To disable would be, in case you'd need it: vgchange -a n.

These commands can also be used for single volume groups, this is done by passing the VG name as a parameter.

mount and chroot into the installation to repair it

Now lets just mount the LV's needed to fix the install:

mkdir asdf-root
mount /dev/vg_system/lv_system_root asdf-root
chroot asdf-root

When trying to install the btrfs tools, another error occurs:

root@kali:/# apt-get install btrfs-tools -y
E: Could not open lock file /var/lib/dpkg/log -open (2: No such file or directory)
E: Unable to lock the administration directory (/var/lib/dpkg/), are you root?

Well, after a quick look at /var via ls -alh and seeing it was empty, we might have to mount another LV.

Exit the chroot via exit, and then lets mount the other missing LV, and chroot into it again:

mount /dev/vg_system/lv_system_var asdf-root/var
chroot asdf-root

Now ls -alh /var shows us something, and we should be able to apt-get install btrfs-tools -y.

Followed by an exit and reboot plus removing the boot stick, the system should work now.

If still there were problems, mounting the 'system' partition might help. Since Kali is debian-based, see this:

mount -o bind /dev /mnt/rescue/dev
mount -o bind /dev/pts /mnt/rescue/dev/pts
mount -o bind /proc /mnt/rescue/proc
mount -o bind /run /mnt/rescue/run 
mount -o bind /sys /mnt/rescue/sys

another test

Reboot actually worked, only problem was, after the Grub welcome message on top, and before the grub menu:

error: fd0 read error.

... several times. Grub still boots, so this is not really an issue, not yet at least.

Grub can natively boot of raids, but I strongly suspect if /dev/sda dies, the system will not boot, as it seems the bootloader is just installed on one partition.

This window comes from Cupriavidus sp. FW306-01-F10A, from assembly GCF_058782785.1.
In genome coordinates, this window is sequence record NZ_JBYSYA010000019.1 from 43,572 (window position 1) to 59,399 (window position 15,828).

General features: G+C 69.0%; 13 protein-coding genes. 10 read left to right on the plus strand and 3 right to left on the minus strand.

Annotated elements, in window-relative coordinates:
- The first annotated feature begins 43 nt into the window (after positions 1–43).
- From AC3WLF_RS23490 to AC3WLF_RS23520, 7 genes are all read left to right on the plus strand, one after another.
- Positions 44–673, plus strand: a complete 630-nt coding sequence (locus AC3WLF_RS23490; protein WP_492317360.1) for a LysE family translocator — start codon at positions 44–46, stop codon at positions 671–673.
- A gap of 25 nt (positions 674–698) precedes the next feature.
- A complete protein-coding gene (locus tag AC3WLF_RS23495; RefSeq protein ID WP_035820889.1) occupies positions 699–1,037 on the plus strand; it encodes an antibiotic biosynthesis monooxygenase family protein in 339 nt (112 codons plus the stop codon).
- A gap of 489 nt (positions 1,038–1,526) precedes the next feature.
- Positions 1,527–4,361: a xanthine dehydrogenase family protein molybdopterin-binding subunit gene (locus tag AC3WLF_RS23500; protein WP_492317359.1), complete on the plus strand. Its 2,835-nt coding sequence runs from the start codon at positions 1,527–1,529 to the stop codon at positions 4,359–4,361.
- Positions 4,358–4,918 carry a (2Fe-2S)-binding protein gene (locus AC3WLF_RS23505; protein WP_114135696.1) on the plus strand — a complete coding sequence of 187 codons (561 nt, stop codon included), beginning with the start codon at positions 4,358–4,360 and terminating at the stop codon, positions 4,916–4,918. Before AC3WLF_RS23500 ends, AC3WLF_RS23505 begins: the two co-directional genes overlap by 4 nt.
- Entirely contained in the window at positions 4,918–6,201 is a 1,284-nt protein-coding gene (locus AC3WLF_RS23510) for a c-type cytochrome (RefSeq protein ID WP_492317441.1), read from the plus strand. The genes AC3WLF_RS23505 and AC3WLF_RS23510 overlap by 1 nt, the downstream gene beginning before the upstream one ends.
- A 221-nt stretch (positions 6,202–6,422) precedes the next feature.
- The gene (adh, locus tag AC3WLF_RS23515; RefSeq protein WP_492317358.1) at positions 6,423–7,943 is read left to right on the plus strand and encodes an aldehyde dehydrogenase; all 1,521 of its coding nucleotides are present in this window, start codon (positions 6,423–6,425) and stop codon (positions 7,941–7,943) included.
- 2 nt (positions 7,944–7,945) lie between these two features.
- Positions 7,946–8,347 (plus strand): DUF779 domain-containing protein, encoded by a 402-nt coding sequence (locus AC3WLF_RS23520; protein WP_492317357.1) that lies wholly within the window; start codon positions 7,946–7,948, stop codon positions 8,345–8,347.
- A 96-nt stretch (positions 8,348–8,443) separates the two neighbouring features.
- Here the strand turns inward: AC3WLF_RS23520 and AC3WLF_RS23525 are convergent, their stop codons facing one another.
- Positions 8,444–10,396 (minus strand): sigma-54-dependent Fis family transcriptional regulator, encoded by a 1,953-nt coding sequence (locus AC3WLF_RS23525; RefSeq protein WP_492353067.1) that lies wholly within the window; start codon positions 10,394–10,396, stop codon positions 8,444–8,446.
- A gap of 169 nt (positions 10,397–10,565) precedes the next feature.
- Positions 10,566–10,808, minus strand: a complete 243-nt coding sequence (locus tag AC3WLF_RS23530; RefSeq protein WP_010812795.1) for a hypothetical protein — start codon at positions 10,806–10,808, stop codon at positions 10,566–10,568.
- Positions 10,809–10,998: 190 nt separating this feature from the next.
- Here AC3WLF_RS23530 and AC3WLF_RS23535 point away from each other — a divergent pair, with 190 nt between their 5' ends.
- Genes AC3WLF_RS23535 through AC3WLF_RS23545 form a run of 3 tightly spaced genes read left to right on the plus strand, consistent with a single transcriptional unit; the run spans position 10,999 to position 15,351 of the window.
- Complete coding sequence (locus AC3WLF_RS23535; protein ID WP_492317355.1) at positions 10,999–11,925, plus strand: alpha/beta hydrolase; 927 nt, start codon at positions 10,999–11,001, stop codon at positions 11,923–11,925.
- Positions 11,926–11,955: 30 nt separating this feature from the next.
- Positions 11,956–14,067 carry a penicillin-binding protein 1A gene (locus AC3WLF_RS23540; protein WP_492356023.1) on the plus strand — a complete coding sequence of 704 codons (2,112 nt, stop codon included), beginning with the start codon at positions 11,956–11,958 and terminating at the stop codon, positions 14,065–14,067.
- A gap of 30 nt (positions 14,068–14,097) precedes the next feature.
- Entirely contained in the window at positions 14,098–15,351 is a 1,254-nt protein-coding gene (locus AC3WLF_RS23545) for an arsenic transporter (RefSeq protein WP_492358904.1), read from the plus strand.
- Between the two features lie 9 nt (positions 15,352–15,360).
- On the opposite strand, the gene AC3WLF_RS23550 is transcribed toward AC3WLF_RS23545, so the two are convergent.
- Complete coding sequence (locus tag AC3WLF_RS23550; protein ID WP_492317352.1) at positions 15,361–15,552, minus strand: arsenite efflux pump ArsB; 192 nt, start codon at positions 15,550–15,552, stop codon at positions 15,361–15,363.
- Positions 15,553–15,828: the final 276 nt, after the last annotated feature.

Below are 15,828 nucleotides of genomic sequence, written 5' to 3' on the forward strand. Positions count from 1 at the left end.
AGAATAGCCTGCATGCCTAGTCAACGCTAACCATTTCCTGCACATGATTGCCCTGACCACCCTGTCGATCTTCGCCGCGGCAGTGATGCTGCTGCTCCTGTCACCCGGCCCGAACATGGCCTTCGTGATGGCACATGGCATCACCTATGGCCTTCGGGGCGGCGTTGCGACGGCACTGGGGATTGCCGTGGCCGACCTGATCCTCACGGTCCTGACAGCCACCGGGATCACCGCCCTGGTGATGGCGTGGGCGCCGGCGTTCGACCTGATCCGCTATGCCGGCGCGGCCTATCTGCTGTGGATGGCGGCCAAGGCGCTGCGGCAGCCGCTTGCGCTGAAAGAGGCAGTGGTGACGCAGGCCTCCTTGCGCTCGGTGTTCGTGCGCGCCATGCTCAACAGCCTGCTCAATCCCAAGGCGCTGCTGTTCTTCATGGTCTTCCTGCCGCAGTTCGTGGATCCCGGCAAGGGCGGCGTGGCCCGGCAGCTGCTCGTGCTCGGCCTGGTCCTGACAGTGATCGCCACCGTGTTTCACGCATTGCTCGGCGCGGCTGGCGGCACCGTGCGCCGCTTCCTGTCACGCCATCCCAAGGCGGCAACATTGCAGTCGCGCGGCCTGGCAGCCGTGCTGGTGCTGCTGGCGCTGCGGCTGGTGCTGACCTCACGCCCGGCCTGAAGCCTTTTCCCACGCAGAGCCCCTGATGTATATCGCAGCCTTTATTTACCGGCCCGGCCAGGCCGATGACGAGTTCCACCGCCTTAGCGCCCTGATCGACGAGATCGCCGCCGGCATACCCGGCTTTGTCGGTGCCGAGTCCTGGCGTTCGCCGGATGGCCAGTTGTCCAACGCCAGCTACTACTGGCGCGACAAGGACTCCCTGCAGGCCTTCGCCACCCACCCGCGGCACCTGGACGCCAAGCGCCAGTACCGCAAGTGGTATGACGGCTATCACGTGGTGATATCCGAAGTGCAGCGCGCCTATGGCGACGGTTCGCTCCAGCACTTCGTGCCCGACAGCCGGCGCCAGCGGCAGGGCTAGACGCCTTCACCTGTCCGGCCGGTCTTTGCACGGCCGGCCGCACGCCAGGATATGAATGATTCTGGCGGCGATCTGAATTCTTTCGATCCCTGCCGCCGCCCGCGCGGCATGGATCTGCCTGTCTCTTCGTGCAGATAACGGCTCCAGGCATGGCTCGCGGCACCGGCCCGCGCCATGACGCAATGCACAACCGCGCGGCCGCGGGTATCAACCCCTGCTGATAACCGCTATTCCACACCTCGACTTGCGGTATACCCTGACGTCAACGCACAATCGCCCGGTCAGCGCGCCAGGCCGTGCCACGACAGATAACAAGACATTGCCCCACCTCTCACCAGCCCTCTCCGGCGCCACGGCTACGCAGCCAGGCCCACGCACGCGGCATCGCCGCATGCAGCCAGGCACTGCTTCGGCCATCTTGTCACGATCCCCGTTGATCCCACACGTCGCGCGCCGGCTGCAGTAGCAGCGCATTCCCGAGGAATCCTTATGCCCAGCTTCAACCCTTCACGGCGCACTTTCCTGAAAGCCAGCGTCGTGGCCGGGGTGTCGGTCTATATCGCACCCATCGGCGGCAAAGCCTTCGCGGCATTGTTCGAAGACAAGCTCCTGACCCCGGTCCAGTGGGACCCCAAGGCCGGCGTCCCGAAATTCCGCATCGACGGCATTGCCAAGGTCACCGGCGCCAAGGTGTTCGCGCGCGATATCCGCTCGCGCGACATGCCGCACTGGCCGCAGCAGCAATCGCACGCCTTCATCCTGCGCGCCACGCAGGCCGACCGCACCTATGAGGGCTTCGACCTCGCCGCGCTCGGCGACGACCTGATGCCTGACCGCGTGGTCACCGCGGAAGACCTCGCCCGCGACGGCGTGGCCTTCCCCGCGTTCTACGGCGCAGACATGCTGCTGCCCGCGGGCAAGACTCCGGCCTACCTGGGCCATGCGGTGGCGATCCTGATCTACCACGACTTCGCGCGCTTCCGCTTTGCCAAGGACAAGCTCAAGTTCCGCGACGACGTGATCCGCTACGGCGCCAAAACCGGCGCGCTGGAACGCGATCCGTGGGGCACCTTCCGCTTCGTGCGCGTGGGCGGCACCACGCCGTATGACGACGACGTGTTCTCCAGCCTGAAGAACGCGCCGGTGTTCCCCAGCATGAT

grub and booting off software raid devices

Verifying this is easy: Turn off the computer and remove the SATA cable to the first hdd. Sure enough more things broke:

GRUB loading...
Welcome to GRUB!

error: out of partition.
Entering rescue mode...
grub rescue>

Awwww. To double test, lets power off the machine, plug in the first disk again and pull the plug on the second disk, and sure enough again, it worked this time.

So, fixing this is probably not as easy as the other stuff until now?
You cannot google much, or rather google much but not have good hits, its gross with this problem.

A solution I found, here: (Beware, its in German.)

grub-mkdevicemap -n
grub-install /dev/sda
grub-install /dev/sdb

Maybe just installing grub to the second disk might have been enough after all, but now sadly this doesn't cut it either.

Looks like I should not trust debian-based installers any more than I trust redhat-based ones. (Which I absolutely don't, since any slightly more complex setup will fail in anaconda...)

final result: all is in vain

Now it seems, the problem can only be fixed with a manual reinstall, as there are several caveats when running a bootable software raid.

The RAID superblock, which contains all information on how the RAID is constructed, and which is written on each of the member disks, will be created in the v1.2 of the metadata, which will be written to the head of the disk. This creates problems with grub.

When doing a manual install, mdadm even asks if metadata version 0.90 should be used for a bootable device. Oh well, fuck installers.

There will be another post coming, where the partitioning will be done by hand.